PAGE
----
For months people have been asking me what I’m doing, and it’s been difficult to hold something like this under my hat because I’ve been really excited about this.
How the time has flown. I joined Cisco in June of last year, and on my first day my manager told me that I was going to be working on a new product -- an FCoE blade for the MDS 9500 Series Fibre Channel Directors. Read More »
Tags: FCoE, MDS, Multihop FCoE, Nexus 2000, Nexus 5000, Nexus 7000
I was reminded this week of how much perception is driven by perspective. In this case, it was because of our advocacy of FCoE. I was exchanging messages with one individual who interpreted this as an attempt to undermine Fibre Channel (FC) and send it to an early grave. At the same time I was exchanging messages with someone else who felt we should not be wasting out time on FC and be spending more time and effort on IP-based storage. Needless to say, I found the contradiction entertaining, but I thought it might be worthwhile exploring these sentiments a bit.
“Doesn’t Cisco want to get rid of Fibre Channel?”
This one is easy--nothing could be further from the truth. We are committed to FC for the long haul because, simply, our customers are committed to FC. At the end of the day, in the enterprise, FC is still the standard against which other solutions will be judged for performance and availability. Even if customers make the decision to adopt IP-based storage, there is going to be a huge amount of data thats going to stay in the FC domain. It may stay put or be migrated slowly as part of normal refresh, but the end result is that FC is not going away anytime soon. From our perspective, we will continue to invest in FC as long as our customers tell us its important. Lest you doubt that, look at the updates to our Cisco MDS family over the last year and also remember that we still sell gear with Token Ring interfaces.
“Why spend time on Fibre Channel protocols?”
This is a fine question. To paraphrase bank robber Willie Sutton, we’re investing the time in FCoE because that’s where the data is. One of our primary data center design tenets is a unified fabric at the access layer for its TCO and functional benefits. We are agnostic about how you do that, whether its via IP-based storage or FCoE. From a practical perspective, as noted above, for most enterprise customers, their data is sitting in an FC domain, so any convergence strategy needs to take that into account. And while the storage folks may not care what we are doing at the server access layer, they are certainly not looking for their lives to be made any more complicated. Hence, we have FCoE.
At the end of the day, storage strategy shouldn’t be technology-dependent. The next-gen data center is going to need to support the ability of apps to grab data wherever it happens to be sitting: on IP-based storage, FC-based storage, or in a cloud somewhere, which is what we are ultimately helping our customers prepare for.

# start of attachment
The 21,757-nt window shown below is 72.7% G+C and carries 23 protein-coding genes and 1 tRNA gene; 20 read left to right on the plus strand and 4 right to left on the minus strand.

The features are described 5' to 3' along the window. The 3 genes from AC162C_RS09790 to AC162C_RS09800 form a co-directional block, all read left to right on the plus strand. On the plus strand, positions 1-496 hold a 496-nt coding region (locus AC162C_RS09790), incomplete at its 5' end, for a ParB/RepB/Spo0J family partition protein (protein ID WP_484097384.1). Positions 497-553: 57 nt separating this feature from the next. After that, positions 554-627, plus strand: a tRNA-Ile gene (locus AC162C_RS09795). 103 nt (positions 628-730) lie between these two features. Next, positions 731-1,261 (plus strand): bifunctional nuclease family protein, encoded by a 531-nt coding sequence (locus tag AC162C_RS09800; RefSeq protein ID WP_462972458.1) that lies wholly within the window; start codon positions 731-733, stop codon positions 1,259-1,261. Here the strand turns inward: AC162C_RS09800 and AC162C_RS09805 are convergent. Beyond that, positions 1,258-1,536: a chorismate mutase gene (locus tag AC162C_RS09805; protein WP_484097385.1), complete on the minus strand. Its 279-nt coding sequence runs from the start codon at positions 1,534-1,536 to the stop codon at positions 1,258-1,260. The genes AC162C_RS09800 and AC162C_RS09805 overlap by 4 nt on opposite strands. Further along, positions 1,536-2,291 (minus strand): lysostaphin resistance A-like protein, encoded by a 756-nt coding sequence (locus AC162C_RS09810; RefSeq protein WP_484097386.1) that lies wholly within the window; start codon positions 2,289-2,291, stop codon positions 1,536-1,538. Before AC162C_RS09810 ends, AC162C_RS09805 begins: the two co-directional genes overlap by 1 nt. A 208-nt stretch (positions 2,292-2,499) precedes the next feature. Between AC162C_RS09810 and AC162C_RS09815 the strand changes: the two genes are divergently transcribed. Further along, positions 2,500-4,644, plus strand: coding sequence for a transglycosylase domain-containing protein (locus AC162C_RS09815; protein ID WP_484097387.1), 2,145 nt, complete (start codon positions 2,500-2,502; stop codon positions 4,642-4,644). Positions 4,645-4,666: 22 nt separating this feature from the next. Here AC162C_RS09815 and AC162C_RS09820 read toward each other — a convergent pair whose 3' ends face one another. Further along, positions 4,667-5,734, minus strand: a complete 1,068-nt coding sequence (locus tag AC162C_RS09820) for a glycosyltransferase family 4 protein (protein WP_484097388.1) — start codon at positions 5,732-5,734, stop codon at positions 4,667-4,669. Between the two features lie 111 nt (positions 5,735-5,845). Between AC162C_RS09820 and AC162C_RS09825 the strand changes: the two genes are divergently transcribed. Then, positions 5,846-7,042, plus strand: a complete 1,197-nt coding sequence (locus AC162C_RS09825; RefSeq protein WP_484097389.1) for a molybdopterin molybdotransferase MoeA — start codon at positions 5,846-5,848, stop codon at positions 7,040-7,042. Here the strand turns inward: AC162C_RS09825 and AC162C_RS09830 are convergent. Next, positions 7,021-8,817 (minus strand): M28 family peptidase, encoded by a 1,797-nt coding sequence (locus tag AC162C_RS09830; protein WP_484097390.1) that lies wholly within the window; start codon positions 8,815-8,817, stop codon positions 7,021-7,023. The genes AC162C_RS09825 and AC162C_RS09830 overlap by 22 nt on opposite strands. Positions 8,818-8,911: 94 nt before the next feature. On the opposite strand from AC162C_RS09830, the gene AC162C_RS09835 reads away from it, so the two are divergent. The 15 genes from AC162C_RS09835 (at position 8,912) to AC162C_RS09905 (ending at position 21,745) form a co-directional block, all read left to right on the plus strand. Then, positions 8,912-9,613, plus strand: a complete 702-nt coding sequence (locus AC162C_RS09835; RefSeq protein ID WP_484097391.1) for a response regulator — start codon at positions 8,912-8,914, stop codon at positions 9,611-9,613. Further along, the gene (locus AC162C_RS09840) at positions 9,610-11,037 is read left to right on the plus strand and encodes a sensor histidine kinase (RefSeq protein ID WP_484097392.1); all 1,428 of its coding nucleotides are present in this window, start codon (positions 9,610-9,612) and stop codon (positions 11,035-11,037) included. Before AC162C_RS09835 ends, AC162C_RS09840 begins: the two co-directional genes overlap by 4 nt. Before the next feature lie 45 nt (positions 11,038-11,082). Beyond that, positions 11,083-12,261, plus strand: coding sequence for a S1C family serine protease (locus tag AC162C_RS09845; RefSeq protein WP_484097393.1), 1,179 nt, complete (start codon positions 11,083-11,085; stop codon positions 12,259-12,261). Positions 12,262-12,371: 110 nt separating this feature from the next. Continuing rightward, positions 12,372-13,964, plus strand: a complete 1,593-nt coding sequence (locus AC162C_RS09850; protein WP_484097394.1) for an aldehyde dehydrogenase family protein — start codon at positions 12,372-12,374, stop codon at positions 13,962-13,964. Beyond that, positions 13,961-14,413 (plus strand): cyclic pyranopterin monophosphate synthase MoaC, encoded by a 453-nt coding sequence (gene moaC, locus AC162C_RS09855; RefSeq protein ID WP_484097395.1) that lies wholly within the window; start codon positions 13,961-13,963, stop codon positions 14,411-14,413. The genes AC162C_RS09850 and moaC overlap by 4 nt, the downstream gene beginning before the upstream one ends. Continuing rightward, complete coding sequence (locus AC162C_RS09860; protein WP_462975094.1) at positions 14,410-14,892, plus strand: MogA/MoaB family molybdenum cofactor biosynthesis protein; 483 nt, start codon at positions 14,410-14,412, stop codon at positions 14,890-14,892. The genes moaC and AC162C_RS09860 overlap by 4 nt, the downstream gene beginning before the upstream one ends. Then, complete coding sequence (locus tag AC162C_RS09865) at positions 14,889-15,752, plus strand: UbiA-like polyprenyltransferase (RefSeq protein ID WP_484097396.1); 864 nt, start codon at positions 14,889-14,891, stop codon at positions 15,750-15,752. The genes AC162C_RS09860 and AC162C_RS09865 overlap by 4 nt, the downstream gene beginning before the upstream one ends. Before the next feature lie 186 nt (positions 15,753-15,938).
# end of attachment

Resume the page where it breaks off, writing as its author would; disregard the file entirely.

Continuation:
Tags: Data Center Business Advantage, FCoE, iSCSI, MDS, Storage
Selected from hundreds of entries from around the world, Cisco customers King County and Almaviva TSF met the stringent criteria defined by Computerworld, the Storage Networking Industry Association (SNIA), and Storage Networking World (SNW) for awards in the following categories:
1) Best Practices in Energy Efficiency, Green Computing and the Data Center:
King County -- Office of Information Resource Management (OIRM) -- Seattle, Washington
2) Best Practices in Virtualization and Cloud Computing
Almaviva Tele Sistemi Ferroviari (TSF) -- Rome, Italy
About our customers:
King County, the 14th largest county in the United States, used the Nexus platform and MDS switches to build a highly efficient data center shared by all departments. To learn more about how they achieved a green environment, read here.
Almaviva Tele Sistemi Ferroviari (TSF) is one of the leading providers of ICT services to the transport and logistics industries in Italy. Alberto Giaccone, head of network operations at TSF, was present for the awards ceremony. To learn t how TSF transformed its business model deploying Cisco data center best practices, read here.
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Tags: customer award, MDS, nexus
Is your company’s IT budget shrinking while the IT department is expected to deliver the same level of quality and services? Are you looking for ways to allocate IT resources that are more consistent with business needs? Would you like to improve productivity and efficiency inside IT and reduce IT spending?
If the answer to any of these questions is “Yes,” you might want to consider the merits of moving your IT organization to a services-centric model such as IT as a Service (ITaaS). This is the model Cisco IT is moving toward.
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Tags: MDS, nexus, Unified Fabric